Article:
It is not always easy to squeeze in time for exercise when you are working 60 hour weeks. And when you finally have a spare moment you are more likely to collapse than drop and give 50 pushups. Retirement is a whole different ball game. You are now in control of your time. What I love about this freedom is I don’t have to force a workout into a designated time slot. I can get my exercise when I feel most inspired to do so. Of course sometimes I have to push myself a little should the inspiration fail to materialize. Eating right is also less challenging once retired. Instead of scarfing a sandwich during a fleeting five minute window you can prepare a more balanced tasty repast. We have located the best French bakery in the area (think fresh baguette) along with the closest weekly farmers market (think fresh fruit and veggies and local fish) and a cheese shop to end all (fromage!). I look forward to meals as we creatively combine local goodies never sure exactly what we will end up with but always pleased. We all know how important it is for our health and wellbeing to get regular exercise and eat well. Retirement can provide the time and flexibility to take care of yourself like you should.

Unleash the creative you

Retirees have free time on their hands. How they choose to spend it is entirely up to them. I don’t think there is a right or wrong way to keep busy. If what you do is what you enjoy, keep doing it. I have found retirement a good time to revisit old passions as well as investigate new things. I like to write (blogging), I love music (back at the piano keys), I love nature (hiking nearby park or walking coastal paths), I have discovered a previously unknown love for Paris (taking history classes, learning the language, and visiting when I can), and I am trying my hand at cooking. Who knows what might be next. Doing what I want when I want makes retirement pretty special. I can’t wait for tomorrow!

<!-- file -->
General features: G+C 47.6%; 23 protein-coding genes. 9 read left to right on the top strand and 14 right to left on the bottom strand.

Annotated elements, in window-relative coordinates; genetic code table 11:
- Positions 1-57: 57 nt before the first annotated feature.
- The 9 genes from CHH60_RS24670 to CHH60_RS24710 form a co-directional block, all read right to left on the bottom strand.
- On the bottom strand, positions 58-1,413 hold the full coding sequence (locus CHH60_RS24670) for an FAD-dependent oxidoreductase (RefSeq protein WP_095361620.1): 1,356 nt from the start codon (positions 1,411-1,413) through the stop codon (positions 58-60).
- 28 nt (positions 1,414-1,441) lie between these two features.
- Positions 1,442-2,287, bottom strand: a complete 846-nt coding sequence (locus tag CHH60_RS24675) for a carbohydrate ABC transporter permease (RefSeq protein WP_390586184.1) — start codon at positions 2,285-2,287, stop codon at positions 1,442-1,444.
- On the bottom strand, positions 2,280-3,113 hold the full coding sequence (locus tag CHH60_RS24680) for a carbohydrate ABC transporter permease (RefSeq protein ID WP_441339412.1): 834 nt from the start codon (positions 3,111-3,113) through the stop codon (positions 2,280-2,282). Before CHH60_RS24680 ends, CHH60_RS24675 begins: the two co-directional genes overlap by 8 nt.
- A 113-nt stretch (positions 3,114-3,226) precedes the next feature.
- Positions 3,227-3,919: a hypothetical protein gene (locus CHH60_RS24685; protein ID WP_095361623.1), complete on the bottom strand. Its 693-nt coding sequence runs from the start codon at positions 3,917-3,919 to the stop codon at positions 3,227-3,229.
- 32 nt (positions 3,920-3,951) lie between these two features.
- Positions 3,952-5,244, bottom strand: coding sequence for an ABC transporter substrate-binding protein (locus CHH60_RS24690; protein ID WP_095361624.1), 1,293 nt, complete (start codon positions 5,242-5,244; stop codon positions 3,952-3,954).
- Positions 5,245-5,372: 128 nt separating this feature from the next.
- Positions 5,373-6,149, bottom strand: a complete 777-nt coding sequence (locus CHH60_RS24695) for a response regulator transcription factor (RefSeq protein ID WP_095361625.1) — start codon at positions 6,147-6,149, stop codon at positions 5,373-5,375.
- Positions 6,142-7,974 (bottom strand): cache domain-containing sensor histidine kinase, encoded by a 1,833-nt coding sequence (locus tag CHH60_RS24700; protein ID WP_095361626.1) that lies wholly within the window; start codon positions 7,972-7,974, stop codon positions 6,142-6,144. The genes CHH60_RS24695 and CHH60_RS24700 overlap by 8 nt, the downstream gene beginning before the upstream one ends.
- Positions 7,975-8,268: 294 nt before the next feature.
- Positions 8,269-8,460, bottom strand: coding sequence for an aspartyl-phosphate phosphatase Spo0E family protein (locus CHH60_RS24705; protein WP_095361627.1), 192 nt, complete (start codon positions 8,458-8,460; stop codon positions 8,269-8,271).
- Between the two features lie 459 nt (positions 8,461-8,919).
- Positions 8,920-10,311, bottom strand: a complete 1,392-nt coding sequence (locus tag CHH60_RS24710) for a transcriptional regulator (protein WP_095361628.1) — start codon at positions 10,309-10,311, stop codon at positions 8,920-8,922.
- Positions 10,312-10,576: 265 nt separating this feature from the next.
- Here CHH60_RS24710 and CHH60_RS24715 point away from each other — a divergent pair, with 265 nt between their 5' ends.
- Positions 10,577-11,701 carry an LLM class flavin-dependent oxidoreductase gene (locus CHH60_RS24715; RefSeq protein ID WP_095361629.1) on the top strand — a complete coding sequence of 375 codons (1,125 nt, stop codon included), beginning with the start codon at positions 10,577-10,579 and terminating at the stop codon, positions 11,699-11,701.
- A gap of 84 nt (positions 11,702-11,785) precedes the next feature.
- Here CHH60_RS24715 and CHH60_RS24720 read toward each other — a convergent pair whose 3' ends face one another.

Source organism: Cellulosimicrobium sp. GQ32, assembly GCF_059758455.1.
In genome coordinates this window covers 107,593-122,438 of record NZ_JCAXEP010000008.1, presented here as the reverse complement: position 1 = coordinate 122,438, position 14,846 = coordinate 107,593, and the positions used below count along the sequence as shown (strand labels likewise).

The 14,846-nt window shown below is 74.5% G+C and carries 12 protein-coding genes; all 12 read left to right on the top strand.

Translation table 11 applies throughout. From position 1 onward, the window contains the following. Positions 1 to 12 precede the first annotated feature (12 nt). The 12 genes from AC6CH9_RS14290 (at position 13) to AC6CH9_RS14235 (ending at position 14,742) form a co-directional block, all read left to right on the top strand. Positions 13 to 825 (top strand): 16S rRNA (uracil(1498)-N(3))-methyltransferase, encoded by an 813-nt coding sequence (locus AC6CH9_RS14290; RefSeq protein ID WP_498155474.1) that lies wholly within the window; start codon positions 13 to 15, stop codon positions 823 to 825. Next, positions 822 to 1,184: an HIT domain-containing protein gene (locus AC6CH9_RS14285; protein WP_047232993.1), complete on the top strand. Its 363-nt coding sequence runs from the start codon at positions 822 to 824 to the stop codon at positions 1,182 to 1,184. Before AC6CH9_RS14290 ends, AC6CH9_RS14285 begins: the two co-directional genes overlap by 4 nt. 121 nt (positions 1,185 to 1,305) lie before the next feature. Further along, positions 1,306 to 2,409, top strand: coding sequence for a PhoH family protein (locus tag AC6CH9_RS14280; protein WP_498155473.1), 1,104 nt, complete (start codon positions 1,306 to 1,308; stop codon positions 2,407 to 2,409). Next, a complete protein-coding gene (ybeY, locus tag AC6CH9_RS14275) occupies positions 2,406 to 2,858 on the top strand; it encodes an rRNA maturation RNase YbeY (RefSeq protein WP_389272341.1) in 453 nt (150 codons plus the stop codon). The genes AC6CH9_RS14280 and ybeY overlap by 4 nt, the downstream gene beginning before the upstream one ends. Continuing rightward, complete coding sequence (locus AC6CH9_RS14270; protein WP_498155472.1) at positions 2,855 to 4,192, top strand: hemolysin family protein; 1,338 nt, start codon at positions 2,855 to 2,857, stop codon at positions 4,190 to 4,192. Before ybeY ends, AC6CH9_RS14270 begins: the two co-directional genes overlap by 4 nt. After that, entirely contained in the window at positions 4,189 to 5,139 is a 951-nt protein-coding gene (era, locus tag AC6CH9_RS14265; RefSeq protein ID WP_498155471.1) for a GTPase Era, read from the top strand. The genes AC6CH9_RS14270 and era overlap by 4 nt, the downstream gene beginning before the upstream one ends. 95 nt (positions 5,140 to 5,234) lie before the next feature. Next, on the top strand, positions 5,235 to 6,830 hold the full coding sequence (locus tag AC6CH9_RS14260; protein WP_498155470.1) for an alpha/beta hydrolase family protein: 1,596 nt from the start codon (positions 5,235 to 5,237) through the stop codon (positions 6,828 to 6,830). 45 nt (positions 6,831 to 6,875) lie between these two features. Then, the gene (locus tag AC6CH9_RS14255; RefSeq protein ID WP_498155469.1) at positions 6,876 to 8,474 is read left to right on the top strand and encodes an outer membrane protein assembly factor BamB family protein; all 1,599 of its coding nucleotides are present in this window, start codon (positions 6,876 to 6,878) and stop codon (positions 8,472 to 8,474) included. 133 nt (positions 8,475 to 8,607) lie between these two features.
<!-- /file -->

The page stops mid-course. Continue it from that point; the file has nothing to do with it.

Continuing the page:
The Positive Side of Retirement

Post by Maria Prestifilippo

The 21st century has seen an explosion in the older population. The charity Age UK has said that there are currently over 10 million over 65 year olds in the UK today – and this figure is set to grow.

Good News if you are Planning Your Retirement

One way of planning for this important time of your life is to go online and have a look at some of the videos on the McCarthy and Stone YouTube Channel.  You’ll be able to hear stories about empowerment and independence and you’ll also feel reassured that getting older doesn’t mean a decline in your active lifestyle.

Increased Retirement Expectations

The Daily Express recently ran a story about how a retired couple traveled the length of the UK using their bus passes. Retirement definitely has its bonuses including increased
leisure time and many who downsize and move to an owner-occupier retirement community find that they still don’t have enough time to fit in all their activities!

Of course as some get older they do start to suffer with health problems but this doesn’t always entail a move to a care home.

Assisted Living in Retirement

There are now a variety of schemes where those suffering with mobility or other health problems can sell the family home and move into a convenient, adapted flat where they’ll be able to retain their independence, but can call on help if needs be. The doors of these flats are specially adapted for wheelchair users and there’s often a parking area specifically designed for mobility scooters.

Daily tasks can become a real chore as you get older. You might not have enough time or the job of cleaning and maintaining a property has become too difficult. If you stay in your family home you may find it hard to get help at an affordable price. Assisted living is a viable option for those who may want additional help.

In a retirement community, you are free to mix with others including care managers in the event you need assistance, but you can also close your front door and maintain your independent lifestyle.

New Beginnings in Retirement